long, before they revealed evidence of misconduct such as filled the press and formed one of the commonest topics of conversation in the society of England and France. Almost every American family, however respectable, could show some victim to intemperance among its men, but few were mortified by a public scandal due to its women.
If the absence of positive evidence did not prove American society to be as pure as its simple and primitive condition implied, the same conclusion would be reached by observing the earnestness with which critics collected every charge that could be brought against it, and by noting the substance of the whole. Tried by this test, the society of 1800 was often coarse and sometimes brutal, but, except for intemperance, was moral. Indeed, its chief offence, in the eyes of Europeans, was dulness. The amusements of a people were commonly a fair sign of social development, and the Americans were only beginning to amuse themselves. The cities were small and few in number, and the diversions were such as cost little and required but elementary knowledge. In New England, although the theatre had gained a firm foothold in Boston, Puritan feelings still forbade the running of horses.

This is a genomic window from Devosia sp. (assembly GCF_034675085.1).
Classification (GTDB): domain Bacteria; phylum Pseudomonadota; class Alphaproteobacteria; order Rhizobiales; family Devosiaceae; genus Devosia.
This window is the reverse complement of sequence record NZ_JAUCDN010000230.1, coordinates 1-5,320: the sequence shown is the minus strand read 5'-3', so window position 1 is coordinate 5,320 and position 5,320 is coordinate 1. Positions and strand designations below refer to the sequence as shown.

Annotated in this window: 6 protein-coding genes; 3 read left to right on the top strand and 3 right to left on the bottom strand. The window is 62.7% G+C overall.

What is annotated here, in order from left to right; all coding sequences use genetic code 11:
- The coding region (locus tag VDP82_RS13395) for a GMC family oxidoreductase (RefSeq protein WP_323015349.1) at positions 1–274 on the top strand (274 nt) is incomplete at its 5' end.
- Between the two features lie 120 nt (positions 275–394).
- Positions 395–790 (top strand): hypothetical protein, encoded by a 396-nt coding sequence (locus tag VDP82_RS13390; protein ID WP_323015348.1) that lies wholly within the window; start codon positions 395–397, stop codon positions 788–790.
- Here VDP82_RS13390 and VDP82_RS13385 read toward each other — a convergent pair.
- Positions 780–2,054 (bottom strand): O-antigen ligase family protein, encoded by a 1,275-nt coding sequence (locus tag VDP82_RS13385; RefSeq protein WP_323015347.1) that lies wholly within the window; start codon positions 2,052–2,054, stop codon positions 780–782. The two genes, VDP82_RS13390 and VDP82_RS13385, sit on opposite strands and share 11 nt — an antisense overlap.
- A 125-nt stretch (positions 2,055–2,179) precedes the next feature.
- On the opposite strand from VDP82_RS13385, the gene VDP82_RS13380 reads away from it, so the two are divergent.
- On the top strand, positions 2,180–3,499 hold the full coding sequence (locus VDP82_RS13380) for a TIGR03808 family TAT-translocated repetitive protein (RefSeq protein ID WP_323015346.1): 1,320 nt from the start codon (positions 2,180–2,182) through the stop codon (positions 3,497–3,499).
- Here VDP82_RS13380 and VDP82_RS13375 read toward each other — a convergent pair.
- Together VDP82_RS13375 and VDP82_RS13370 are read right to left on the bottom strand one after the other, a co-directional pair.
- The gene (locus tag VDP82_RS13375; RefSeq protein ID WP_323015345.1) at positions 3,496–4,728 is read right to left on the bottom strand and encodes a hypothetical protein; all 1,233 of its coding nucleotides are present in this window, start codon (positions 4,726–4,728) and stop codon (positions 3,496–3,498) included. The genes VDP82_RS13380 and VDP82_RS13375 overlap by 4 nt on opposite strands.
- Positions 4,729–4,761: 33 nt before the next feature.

- "The principal amusements of the inhabitants," said Dwight, "are visiting, dancing, music, conversation, walking, riding, sailing, shooting at a mark, draughts, chess, and unhappily, in some of the larger towns, cards and dramatic exhibitions. A considerable amusement is